5. But the end of Saul was singular. From the dreams of unrealities and shams he betook himself to the pursuit of the figures of superstition. He forsook the boundless expanse of scepticism to pen himself up in the dark and confined cell of superstition. In pursuing the parallel we must see whether, as a nation, we may not be yielding to superstition, while we reject religion. The attendance at church on Sunday morning performed as an act of expiation for the sins of the week past, and palliation of the intended laxity of the week to come; the subscription offered to the swelling list of benefactions for this public charity or the other; the mite offered from the ample fortune to the Church to justify the alienation of the remainder of fortune to self; are really acts of superstition. Saul perished on the field of battle. It may be that by a fall from the pride of military glory nations of similar characters to the Israelitish king may have yet to learn that it is not in the bow, or in the horse, or in princes is the safe trust, but only in the Lord our God. Men tell us we must have a fall. The world at large have detected British pride. It may be magnificent, it may be successful, it may draw down admiration, or fear, or awe; it may compel homage; it may dazzle the eye of the observer, lest he detect flaws which really exist; but it must be offensive to God, it must “have a fall.” It is “the meek who will inherit the earth.” (G. Monro.)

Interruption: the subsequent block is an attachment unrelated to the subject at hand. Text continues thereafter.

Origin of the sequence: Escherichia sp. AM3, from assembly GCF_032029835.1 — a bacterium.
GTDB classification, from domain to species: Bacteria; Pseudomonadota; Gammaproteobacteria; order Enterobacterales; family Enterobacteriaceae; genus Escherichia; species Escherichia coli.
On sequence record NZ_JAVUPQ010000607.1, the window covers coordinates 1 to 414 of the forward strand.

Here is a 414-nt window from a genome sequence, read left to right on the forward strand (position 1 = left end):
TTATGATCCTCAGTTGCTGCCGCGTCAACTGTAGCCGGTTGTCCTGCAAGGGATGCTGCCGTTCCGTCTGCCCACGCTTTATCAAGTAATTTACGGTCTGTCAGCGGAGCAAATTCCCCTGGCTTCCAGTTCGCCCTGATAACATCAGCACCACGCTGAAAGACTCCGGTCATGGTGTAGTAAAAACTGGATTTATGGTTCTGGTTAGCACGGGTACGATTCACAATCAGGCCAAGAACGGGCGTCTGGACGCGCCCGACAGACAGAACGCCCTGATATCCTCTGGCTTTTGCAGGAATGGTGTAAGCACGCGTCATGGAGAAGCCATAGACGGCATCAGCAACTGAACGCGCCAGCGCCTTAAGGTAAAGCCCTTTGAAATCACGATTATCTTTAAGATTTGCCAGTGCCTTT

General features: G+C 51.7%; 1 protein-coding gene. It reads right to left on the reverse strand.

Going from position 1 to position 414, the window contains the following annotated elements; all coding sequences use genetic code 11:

The true and the counterfeit
as the Bible may be called God’s Picture Gallery so the Holy Spirit frequently bangs up side by side two portraits which bear much resemblance to each other, and yet have points of striking difference. I think it is plainly one of God’s great purposes to help us to discriminate between the true and the false. Judas and Peter both act basely; but one is a traitor, while Peter, with all his sin, is a genuine disciple. The same contrast, again, we observe in the ease of Demas and Luke. “For,” says St. Paul, “Demas hath forsaken me, having loved this present world, and is departed to Thessalonica:” “Only Luke is with me.” One more contrast let me remind you of. In the eighth chapter of the Acts we read of Simon Magus, how he was astonished, believed, and was baptised; but he was not converted; his heart was not right in the matter; and Peter tells him, “Thou art in the gall of bitterness, and in the bond of iniquity.” But at the close of that chapter we have in the Ethiopian eunuch a beautiful instance of honest search after truth, and simple belief.